“Fec” stands for fecit (Latin) meaning that Sang did use a print as a sample for his engraving. “inv” stands for invecit (Latin) meaning that he did change that to his own insight which often meant that he shaped the image around the glass.

Origin: Glass is from England (Newcastle), engraving is from Amsterdam, 1761.

Material: lead glass, H = 19,0 cm.; ø cuppa = 7,4 cm.; ø foot = 8,0 cm.; weight = 222 grams and content = 155 ml so the lightness ratio (volume in ml / weight in gram) = 0.70 while a venetian renaissance glass typically measures a ration of 2 to 3.

Condition:  A small chip t0 the footrim was professionally repaired by Maud Schermer (Utrecht, December 2021).

Discussion: An archive search learned that in the year 1761 a total of four alternatives of two couples were engaged and married in Amsterdam based on the original, digitally registrations in the Amsterdam City Archives (ref 3). This search was for two sisters that married at the same date with their spouses. From those four double marriages, the marriage between the two sisters Anthonia and Antje van Havere fitted the best this glass.

Because one marriage was with two brothers, that does not fit the text on the glass. Another marriage concerned that of a widower and large age differences within both couples. And the third marriage involved various religions.

So the marriage of Anthonia and Antje van Havere on June 31st 1761 in the New Church was followed by their engagement on June 15th 1761. Anthonia, 23 years, married with Harmanus Burggraaf, also 23 years. While Antje, 25 years, married Jan Eskens, 25 years. All were Dutch Reformed by religion. Considering the event it seems logical that at least two of the same glasses were engraved by Sang in the same way.

One of the characteristics of the glass engravings of Jacob Sang is that the eyes look into a certain direction. That adds to the authenticity and liveliness of the image. For example, the two sisters have their eyes lowered while their husbands look straight at the observer and at the other sister. This attitude fits the historical setting well. Furthermore the two couples hold hands and are depicted in such a way the personal features are shown. One could speak of wheel engraved glass portraits. Which is from a technical point of view quite an achievement. The detailing, such as the pleats in the costumes, is also very successful. Sang did portrait here real persons and not allegorical images which can be seen by the clothes they are wearing as opposite to transparent robes. At the same time Sang’s engravings were, compared to his German contemporary colleagues, quite simple and with a lack of proper perspective.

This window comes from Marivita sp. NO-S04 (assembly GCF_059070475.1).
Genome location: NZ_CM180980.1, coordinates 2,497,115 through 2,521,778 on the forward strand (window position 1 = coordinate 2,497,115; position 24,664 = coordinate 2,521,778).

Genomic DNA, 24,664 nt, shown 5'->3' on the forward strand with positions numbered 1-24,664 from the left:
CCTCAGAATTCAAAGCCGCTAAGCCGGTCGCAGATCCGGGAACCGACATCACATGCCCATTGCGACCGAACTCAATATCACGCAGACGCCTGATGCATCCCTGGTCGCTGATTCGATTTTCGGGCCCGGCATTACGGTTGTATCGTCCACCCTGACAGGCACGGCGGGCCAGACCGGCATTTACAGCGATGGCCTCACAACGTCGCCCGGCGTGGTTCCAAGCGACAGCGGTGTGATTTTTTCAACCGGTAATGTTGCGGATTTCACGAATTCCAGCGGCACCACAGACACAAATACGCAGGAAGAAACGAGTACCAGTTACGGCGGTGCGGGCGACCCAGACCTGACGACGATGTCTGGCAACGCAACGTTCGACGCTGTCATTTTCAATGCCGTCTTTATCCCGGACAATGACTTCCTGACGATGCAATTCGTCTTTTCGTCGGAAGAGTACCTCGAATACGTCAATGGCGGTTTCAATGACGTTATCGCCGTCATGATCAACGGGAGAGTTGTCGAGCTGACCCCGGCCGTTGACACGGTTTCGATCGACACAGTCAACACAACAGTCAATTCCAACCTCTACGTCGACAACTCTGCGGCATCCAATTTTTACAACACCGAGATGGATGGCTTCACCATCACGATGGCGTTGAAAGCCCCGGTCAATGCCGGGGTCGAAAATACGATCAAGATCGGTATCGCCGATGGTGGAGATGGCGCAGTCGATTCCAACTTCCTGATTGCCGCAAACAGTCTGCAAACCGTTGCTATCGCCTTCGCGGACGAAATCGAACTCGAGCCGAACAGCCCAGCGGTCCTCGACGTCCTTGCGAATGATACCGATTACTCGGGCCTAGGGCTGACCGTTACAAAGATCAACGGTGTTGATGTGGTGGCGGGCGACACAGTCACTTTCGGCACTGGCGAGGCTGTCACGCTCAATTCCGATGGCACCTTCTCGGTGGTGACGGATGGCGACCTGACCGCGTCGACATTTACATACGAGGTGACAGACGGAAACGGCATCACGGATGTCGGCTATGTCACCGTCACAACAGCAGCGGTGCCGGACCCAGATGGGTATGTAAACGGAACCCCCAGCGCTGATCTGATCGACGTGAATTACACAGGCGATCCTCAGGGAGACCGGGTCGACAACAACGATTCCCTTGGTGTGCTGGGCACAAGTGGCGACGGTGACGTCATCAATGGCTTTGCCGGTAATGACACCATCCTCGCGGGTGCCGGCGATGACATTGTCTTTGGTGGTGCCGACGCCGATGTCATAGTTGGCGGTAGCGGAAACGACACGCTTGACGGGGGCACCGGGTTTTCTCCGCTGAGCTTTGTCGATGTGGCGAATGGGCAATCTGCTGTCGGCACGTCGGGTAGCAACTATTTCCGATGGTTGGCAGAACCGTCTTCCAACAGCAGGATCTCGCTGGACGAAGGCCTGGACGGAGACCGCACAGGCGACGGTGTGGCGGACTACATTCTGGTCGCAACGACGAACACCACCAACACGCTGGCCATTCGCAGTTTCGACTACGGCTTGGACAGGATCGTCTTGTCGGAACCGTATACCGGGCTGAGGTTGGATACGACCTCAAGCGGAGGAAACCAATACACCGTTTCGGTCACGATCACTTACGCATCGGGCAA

Sang used black paint to emphasize eyes and pearls, however under a microscopic 60fold enlargement no traces of such could be found. The lettering on the glass is also specific for Sang: e.g. the U carries a specific type of apostrophe. A full investigation of the various Sang type letters is on its way.

It is clear that much is still unknown regarding the Jacob Sang glasses and the Sang family history (e.g. ref 4 – 11). The robust work of Frans Smit (1992) can be built on (ref 1). It provides a nice overview that can now be expanded. Furthermore, after the dissertations of Annegret Janda (1962, Leipzig, ref 12) and Anna Laméris (1994, Amsterdam, ref 13) a lot of research has been done and the findings can be added to the existing knowledge. The main areas of research concern the history of the Sang family and, based on the signed glasses, the specific characteristics attributable to Sang and potentially be used to facilitate proper attribution of unsigned glasses. There is a definite need for this because often glasses are attributed to Sang while it is obvious they should be not, by museums, by dealers, by auctionhouses and by collectors.

These unsigned glasses are not yet investigated and inventoried, as did Smit with the signed ones. The general feeling is that Jacob Sang signed approximately 100 glasses over the years at various spots on those glasses with a peak in his production during the years 1759 to 1761. It is assumed that an equal amount of unsigned glasses is present. For a proper assignment a list of Jacob Sang features would help.